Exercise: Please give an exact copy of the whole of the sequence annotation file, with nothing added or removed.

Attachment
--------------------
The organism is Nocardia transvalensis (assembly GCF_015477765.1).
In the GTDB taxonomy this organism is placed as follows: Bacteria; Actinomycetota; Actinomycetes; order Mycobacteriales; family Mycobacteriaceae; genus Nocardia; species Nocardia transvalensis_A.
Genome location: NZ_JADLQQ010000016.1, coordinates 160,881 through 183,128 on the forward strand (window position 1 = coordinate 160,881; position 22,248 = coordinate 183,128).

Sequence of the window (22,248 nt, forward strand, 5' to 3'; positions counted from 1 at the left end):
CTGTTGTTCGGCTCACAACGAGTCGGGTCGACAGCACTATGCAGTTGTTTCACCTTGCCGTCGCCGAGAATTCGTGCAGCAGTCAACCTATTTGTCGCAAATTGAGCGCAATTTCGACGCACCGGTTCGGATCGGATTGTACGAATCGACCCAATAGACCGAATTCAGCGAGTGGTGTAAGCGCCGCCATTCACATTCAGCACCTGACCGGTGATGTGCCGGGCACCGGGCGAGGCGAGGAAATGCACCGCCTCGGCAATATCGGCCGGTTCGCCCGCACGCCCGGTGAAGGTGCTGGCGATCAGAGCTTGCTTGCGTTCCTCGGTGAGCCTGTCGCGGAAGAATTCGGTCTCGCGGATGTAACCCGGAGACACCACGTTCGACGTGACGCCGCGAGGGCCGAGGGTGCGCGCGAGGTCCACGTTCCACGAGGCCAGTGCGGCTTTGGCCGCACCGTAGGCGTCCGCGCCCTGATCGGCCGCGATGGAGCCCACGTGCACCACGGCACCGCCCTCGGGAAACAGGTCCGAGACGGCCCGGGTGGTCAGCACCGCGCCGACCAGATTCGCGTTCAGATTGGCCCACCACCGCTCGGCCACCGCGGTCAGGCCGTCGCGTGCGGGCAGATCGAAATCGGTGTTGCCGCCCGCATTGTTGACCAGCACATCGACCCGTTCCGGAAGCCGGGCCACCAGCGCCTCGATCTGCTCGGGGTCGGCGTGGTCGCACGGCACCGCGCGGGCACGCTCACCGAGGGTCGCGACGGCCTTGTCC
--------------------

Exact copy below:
The organism is Nocardia transvalensis (assembly GCF_015477765.1).
In the GTDB taxonomy this organism is placed as follows: Bacteria; Actinomycetota; Actinomycetes; order Mycobacteriales; family Mycobacteriaceae; genus Nocardia; species Nocardia transvalensis_A.
Genome location: NZ_JADLQQ010000016.1, coordinates 160,881 through 183,128 on the forward strand (window position 1 = coordinate 160,881; position 22,248 = coordinate 183,128).

Sequence of the window (22,248 nt, forward strand, 5' to 3'; positions counted from 1 at the left end):
CTGTTGTTCGGCTCACAACGAGTCGGGTCGACAGCACTATGCAGTTGTTTCACCTTGCCGTCGCCGAGAATTCGTGCAGCAGTCAACCTATTTGTCGCAAATTGAGCGCAATTTCGACGCACCGGTTCGGATCGGATTGTACGAATCGACCCAATAGACCGAATTCAGCGAGTGGTGTAAGCGCCGCCATTCACATTCAGCACCTGACCGGTGATGTGCCGGGCACCGGGCGAGGCGAGGAAATGCACCGCCTCGGCAATATCGGCCGGTTCGCCCGCACGCCCGGTGAAGGTGCTGGCGATCAGAGCTTGCTTGCGTTCCTCGGTGAGCCTGTCGCGGAAGAATTCGGTCTCGCGGATGTAACCCGGAGACACCACGTTCGACGTGACGCCGCGAGGGCCGAGGGTGCGCGCGAGGTCCACGTTCCACGAGGCCAGTGCGGCTTTGGCCGCACCGTAGGCGTCCGCGCCCTGATCGGCCGCGATGGAGCCCACGTGCACCACGGCACCGCCCTCGGGAAACAGGTCCGAGACGGCCCGGGTGGTCAGCACCGCGCCGACCAGATTCGCGTTCAGATTGGCCCACCACCGCTCGGCCACCGCGGTCAGGCCGTCGCGTGCGGGCAGATCGAAATCGGTGTTGCCGCCCGCATTGTTGACCAGCACATCGACCCGTTCCGGAAGCCGGGCCACCAGCGCCTCGATCTGCTCGGGGTCGGCGTGGTCGCACGGCACCGCGCGGGCACGCTCACCGAGGGTCGCGACGGCCTTGTCC